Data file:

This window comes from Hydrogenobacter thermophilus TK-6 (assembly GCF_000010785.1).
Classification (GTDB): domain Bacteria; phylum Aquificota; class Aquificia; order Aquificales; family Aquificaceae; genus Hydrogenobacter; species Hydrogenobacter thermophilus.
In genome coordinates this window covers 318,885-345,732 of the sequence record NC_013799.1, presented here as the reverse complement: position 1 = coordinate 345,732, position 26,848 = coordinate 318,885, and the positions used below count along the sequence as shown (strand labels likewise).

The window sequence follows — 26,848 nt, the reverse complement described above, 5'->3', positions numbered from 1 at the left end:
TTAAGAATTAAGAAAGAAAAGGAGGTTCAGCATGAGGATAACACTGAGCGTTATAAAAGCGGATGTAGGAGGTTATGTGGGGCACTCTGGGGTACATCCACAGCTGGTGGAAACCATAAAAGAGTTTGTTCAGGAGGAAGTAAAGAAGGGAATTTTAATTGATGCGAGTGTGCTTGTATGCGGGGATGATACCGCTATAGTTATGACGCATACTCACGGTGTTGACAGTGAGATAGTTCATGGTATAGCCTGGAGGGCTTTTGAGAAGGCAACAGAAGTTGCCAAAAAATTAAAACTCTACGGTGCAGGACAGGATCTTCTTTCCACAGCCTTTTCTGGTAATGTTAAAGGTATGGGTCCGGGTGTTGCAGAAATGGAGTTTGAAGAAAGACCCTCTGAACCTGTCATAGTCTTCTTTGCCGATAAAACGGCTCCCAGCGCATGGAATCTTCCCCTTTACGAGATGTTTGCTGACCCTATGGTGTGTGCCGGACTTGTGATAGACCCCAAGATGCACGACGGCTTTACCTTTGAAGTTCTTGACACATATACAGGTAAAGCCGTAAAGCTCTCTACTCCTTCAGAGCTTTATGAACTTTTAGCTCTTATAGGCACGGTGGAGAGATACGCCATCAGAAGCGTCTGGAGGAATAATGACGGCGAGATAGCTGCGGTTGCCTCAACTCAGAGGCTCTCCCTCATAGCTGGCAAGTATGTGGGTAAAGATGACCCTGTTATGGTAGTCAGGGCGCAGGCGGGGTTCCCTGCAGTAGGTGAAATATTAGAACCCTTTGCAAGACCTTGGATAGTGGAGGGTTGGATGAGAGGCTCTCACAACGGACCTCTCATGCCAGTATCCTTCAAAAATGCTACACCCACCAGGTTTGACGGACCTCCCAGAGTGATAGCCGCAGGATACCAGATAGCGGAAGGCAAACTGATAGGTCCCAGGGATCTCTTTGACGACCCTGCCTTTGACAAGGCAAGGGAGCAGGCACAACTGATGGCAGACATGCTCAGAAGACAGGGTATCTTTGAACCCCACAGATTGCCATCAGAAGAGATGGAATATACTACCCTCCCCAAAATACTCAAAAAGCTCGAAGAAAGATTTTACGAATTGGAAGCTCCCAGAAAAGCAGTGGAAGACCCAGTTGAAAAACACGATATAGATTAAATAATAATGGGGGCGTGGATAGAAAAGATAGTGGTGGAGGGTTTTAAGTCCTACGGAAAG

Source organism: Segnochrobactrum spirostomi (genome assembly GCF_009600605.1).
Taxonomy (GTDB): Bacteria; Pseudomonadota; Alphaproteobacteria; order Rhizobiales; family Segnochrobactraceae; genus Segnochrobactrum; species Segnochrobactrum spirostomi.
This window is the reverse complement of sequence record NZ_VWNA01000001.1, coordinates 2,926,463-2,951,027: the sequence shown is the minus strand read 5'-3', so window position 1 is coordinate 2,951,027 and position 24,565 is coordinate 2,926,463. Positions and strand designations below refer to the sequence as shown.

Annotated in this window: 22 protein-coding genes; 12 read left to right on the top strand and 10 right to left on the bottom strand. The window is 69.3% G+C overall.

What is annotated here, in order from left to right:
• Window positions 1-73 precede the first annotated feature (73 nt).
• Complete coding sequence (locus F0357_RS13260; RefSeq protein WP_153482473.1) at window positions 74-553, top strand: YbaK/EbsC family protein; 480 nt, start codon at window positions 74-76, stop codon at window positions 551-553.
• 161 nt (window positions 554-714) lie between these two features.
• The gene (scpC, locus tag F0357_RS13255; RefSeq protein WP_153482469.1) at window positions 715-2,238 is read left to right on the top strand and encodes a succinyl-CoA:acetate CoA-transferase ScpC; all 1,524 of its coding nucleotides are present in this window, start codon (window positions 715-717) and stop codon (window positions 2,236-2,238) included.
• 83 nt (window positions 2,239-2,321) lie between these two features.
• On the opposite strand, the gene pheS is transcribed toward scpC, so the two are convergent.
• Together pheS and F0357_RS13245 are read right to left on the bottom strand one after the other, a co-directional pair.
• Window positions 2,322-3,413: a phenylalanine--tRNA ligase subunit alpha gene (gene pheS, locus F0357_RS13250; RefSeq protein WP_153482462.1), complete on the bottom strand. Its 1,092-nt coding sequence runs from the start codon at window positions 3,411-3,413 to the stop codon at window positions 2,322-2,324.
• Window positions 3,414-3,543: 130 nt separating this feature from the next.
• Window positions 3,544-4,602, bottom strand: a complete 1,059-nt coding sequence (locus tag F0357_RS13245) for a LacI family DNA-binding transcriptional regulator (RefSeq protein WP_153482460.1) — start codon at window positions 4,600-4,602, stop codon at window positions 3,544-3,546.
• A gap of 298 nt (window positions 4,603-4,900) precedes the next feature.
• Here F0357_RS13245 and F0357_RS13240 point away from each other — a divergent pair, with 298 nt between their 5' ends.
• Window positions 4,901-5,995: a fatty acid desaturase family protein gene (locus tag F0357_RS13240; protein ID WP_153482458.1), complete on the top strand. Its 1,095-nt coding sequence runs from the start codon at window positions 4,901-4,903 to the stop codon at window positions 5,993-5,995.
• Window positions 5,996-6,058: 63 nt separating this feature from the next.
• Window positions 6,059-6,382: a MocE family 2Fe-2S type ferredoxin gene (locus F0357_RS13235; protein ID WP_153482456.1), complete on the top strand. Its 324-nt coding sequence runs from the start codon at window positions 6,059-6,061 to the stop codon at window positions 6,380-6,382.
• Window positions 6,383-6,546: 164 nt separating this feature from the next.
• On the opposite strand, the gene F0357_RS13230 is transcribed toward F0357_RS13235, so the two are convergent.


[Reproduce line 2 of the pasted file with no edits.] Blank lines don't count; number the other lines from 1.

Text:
Classification (GTDB): domain Bacteria; phylum Aquificota; class Aquificia; order Aquificales; family Aquificaceae; genus Hydrogenobacter; species Hydrogenobacter thermophilus.